Ethical Hacking, the Corporate World and You

Ethical Hacking the Corporate World and You

Ethical Hacking is seen as a sunrise industry in the IT sector, with the goal of helping reduce the instances of cyber hacking in today’s business environment. It is a preventive and critical action a company can establish in order to assess possible damage, how to counter the damage and fully recover from the aftermath of a real cyber attack.

Unfortunately, as ethical hacking is a niche skill, only a small subset of the IT sector has and no college or university which offers an undergraduate degree program in Ethical Hacking. The current ethical hackers at the moment are self-taught individuals. However, the education sector is trying to bridge the gaps, even with the lack of a degree offering for such knowledge, short courses to start a career in ethical hacking.

The central skill in ethical hacking a learner needs to absorb is the concept of penetration testing. Also, known as red teaming or intrusion testing, penetration testing is a sophisticated process of breaking through the systems (including people) in order to gain access. That means the pen testing team will even simulate a social engineering attack against the employees of the target company unannounced. The tests are comprehensive to audit the readiness of the organization in the event of an unauthorized remote access, virus infection, social engineering/phishing attacks, and newer exploits.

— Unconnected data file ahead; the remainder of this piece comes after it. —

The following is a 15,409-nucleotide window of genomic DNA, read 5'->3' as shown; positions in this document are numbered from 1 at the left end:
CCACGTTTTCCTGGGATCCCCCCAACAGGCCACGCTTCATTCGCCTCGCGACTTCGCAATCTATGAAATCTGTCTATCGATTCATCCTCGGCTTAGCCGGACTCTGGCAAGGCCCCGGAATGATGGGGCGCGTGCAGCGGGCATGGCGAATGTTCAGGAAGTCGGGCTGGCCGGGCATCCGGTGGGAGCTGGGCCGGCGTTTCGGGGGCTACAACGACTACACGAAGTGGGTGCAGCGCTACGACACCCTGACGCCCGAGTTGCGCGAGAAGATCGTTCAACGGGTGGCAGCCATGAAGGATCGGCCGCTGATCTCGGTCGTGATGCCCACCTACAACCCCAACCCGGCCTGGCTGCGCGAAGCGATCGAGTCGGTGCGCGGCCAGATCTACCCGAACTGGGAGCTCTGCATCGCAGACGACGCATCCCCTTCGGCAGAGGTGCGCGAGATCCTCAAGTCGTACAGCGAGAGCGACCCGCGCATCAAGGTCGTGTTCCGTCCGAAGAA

Each country has their own respective laws that may render white hat/ethical hacking as legal or illegal. But most of the issues against ethical hacking are usually quashed with clear approval and consent of the company. Firms hire ethical hackers for the benefit of the company as a whole, as part of a defense strategy in hardening their IT security. Ethical hackers know their limits and responsibilities; it is clearly defined in their contracts:

Written express permission from the firm that they will be breaking in.

  • Expose to the company after the pen testing all the results of their ethical hacking activity.
  • Make sure the systems that will be ethically hacked will be restored to its original form, after the activity.
  • Never violate any laws, company policies and keep the top secret and confidential files they learned from the hacking from outside access.

Aside from penetration testing, coverage of a short course in ethical hacking usually covers the following topics:

1. Wireless Hacking
2. Buffer Overflows
3. Denial of Service
4. Cryptography
5. Firewalls
6. Bug Exploitation
7. Fingerprinting and footprinting
8. Hacking Web applications and web servers
9. Session hijacking and network sniffing
10. Social Engineering
11. SQL Injections
12. TCP/IP penetration and forensics
13. Reverse Engineering

Those that want to proceed with learning ethical hacking techniques, there are some important things to be aware of:

  • Don’t sign-up at a random offer of ethical hacking online class. Do some research if the educational institution has a track record for such short courses. This can be determined by checking the background of the instructors, their office and their registration.
  • Setup a virtual hacking lab. It doesn’t need to be an expensive undertaking. This can be done with a powerful enough PC that can run a virtual machine for the simulated exploits.
  • Look at all the course offerings and check their feasibility. Not all short courses in ethical hacking are created equal.
  • Start with a free course, then if it is effective, use the ladder system to upgrade to a paid online course.

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